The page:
New Zealand terror attack: 200 watched live-stream of massacre, video was viewed 4,000 times before it was taken off
In the week since 50 people died in the New Zealand mosque terror attacks, social media giants like Facebook and YouTube have faced global criticism for regulations on content that are not strict enough, and a slow response to their platforms being used by perpetrators of violence.
In the week since 50 people died in the New Zealand mosque terror attacks, social media giants like Facebook and YouTube have faced global criticism for regulations on content
The tech companies faced backlash after one of the gunmen who opened fire at two mosques in Christchurch, live-streamed 17 minutes of the massacre on Facebook
In a statement, the Mark Zuckerberg-led company said it was making efforts to counter hate speech and 'the threat of terrorism'
In the week since 50 people died in the New Zealand mosque terror attacks that was live streamed by the attacker, social media giants like Facebook and YouTube have faced global criticism for regulations on content that are not strict enough, and a slow response to their platforms being used by perpetrators of violence.
The tech companies faced backlash after one of the gunmen who opened fire at two mosques in Christchurch used a go-pro camera to live-stream 17 minutes of the massacre on Facebook, and it was hours before the video completely vanished from the cyberspace. The three social media giants, Facebook, Twitter and Google, scrambled to take down the video, but not before several copies of it were made and circulated on the internet.
On Monday, Facebook released an "update" on the incident and the technical causes behind the delay in action on the company's part.
In a statement, the Mark Zuckerberg-led company said it was making efforts to counter hate speech and "the threat of terrorism". "We remain shocked and saddened by this tragedy and are committed to working with leaders in New Zealand, other governments, and across the technology industry to help counter hate speech and the threat of terrorism."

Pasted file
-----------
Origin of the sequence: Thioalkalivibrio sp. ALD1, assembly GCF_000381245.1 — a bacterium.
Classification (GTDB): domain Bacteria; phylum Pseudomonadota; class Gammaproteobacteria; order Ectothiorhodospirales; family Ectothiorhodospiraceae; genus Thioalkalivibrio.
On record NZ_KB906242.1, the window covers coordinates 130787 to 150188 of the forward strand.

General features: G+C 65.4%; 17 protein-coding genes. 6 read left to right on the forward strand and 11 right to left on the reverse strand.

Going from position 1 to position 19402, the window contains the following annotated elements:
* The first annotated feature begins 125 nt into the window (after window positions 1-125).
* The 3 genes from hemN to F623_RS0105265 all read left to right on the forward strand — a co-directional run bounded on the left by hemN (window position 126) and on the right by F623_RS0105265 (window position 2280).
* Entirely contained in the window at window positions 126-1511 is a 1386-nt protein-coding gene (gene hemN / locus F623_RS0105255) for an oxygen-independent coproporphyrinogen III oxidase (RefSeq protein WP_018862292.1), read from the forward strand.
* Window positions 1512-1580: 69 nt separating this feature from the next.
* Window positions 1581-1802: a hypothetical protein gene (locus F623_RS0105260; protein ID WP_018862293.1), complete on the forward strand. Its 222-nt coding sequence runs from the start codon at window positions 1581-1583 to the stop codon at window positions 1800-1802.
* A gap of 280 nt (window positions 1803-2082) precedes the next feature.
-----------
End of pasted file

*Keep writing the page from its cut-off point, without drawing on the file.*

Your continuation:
Facebook also said it was "working around the clock" to prevent hateful content from finding space on the platform, "using a combination of technology and people". The company gave pointers on the efforts taken in cooperation with the New Zealand Police to "support their investigation":
- The company claimed that the video was viewed fewer than 200 times during the live broadcast. However, it pointed out that the video streamed unnoticed because no users reported the video while the live broadcast was on. The video was viewed 4,000 times in total before it was removed from Facebook, including the views during the live.
- The first report against the video was lodged 29 minutes after the video had started, and 12 minutes after the live broadcast had ended. The video was also posted on 8chan, a platform to share files, by an unidentified user, before it was taken down by Facebook.
- The accounts of the "named suspect" on Facebook and Instagram was taken down and the company was "actively" trying to identify "imposter accounts".
- "In the first 24 hours, we removed about 1.5 million videos of the attack globally. More than 1.2 million of those videos were blocked at upload, and were therefore prevented from being seen on our services," the statement said.
- The company also said that it was working in collaboration with member organisations of the Global Internet Forum to Counter Terrorism (GIFCT).
- Facebook also said that some variants of the video, like screen recordings, were harder to detect, so additional detection systems like the use of audio technology were used to tackle the problem.
- Facebook has also identified how such content might "migrate" from other platforms in a bid to tackle it.
The statement also said, "We removed the attacker’s video within minutes of their outreach to us, and in the aftermath, we have been providing an on-the-ground resource for law enforcement authorities. We will continue to support them in every way we can. In light of the active investigation, police have asked us not to share certain details of what happened on Facebook."
However, publications like TechCrunch have found that despite its claim that 1.5 million videos of the attack were removed within 24 hours, the failure to stop the uploads of such content amounted to at least 20 percent failure rate to detect such content at upload.
According to the report, Facebook failed to answer why 300,000 videos were not caught at upload. In addition to that, reportedly the number shared by Facebook is only of videos that it is aware of. Apparently many videos were found posted on Facebook over 12 hours after the attack, reports said.
New Zealand Prime Minister Jacinda Ardern said Facebook’s chief operating officer Sheryl Sandberg has sent condolences over the shootings at two mosques that killed 50 people, some of which were live-streamed over the social media platform.
With inputs from agencies
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